Virtual Surgical Planning: The Pearls and Pitfalls

Johnny I. Efanov, MD; Andrée-Anne Roy, MD; Ke N. Huang, MD; Daniel E. Borsuk, MD, MBA

Disclosures

Plast Reconstr Surg Glob Open. 2018;6(1):e1443 

In This Article

Results

In total, there were 54 patients who required VSP for craniofacial cases. Indications for virtual surgical plan included 85% (n = 46) for orthognathic correction of dento-skeletal malocclusion and 15% (n = 8) for free vascularized bone flaps for reconstruction of the facial skeleton. Within the orthognathic group, 39% (n = 18) were for patients with cleft lip and palate deformities, 26% (n = 12) were patients with hemifacial macrosomia, 4% (n = 2) had syndromic craniosynostosis, and 4% (n = 2) had cleido-cranial dysostosis. Twenty-two percentage of patients (n = 10) had other congenital dento-skeletal deformities, whereas the remaining 4% (n = 2) had acquired deformities. Eighty-five percentage of patients (n = 39) had double jaw surgery, whereas the remaining only had 1 jaw surgery.

Within the patients requiring free tissue transfers to the facial skeleton, 75% (n = 6) had mandibular reconstruction with free osteocutaneous fibula flaps, 12.5% (n = 1) had a mandibular reconstruction with a free osteocutaneous radial forearm flap, and 12.5% (n = 1) had zygomatic-maxillary reconstruction for chronic osteomyelitis with a deep circumflex iliac artery iliac crest osseous flap.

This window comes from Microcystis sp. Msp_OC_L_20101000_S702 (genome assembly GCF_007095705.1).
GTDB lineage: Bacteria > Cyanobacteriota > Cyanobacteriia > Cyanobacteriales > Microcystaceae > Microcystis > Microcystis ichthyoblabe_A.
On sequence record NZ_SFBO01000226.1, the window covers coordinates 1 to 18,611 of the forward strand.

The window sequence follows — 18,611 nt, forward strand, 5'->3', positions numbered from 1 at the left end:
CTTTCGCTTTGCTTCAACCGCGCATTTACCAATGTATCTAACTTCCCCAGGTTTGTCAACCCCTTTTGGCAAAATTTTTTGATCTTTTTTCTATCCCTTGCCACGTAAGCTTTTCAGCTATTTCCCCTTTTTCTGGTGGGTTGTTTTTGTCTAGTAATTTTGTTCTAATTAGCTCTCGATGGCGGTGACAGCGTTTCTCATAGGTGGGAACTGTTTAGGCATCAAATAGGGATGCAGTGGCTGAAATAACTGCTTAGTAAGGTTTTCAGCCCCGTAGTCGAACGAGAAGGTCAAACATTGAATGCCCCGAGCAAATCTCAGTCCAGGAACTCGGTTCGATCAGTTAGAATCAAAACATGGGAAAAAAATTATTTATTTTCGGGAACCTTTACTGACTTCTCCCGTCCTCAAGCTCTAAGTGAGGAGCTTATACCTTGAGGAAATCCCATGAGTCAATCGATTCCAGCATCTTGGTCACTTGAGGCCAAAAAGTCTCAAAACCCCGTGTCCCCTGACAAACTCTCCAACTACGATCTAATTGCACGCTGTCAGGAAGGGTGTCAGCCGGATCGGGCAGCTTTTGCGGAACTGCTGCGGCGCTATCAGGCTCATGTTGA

Adherence to the initial virtual surgical plan is illustrated in Figure 2. Eighty-five percentage (n = 46) of all plans were adhered to completely, with 9% (n = 4) orthognathic and 25% (n = 2) free tissue transfers being partially adhered to and 4% (n = 2) orthognathic virtual plans being completely abandoned.

Figure 2.

Representation of adherence to initial virtual surgical plans, divided as complete, partial, or abandoned.

The reasons for incomplete adherence or abandonment of virtual surgical plan are listed in Figure 3. Among free flap operations necessitating VSP, complete adherence to the initial plan was made difficult by rapid tumor growth (n = 1) and altered patient extremity anatomy (n = 1). The patient with rapid tumor growth had mandibular resections outside the planned cutting guide and therefore required intraoperative alterations. Partial adherence occurred in another patient who had had polio induced atrophy of her fibula and therefore required adjustments when the standardized fibula cutting guide was applied in vivo. In a third patient, the large cutting guides caused excessive tissue dissection and skin necrosis of her native skin flaps, whereas in another case, a peroneus magnus was found during leg dissection. In both of these cases, the virtual surgery was adhered to, however, with difficulty.

Figure 3.

List of reasons explaining incomplete adherence or abandonment of initial virtual surgical plans.

Among the orthognathic cases, abandonment of the VSP could be explained by condyles out of centric relation on initial scan (n = 1) and soft tissue redraping that precluded the need for genioplasty (n = 1). Incomplete adherence was caused by restricted mandibular movement by soft tissues with difficulty placing the genioplasty (n = 1), difficulty in positioning chin with downfracture (n = 1), inadequate cutting guides due to engineering error (n = 1), and chipped tooth on occlusal splint model (n = 1).

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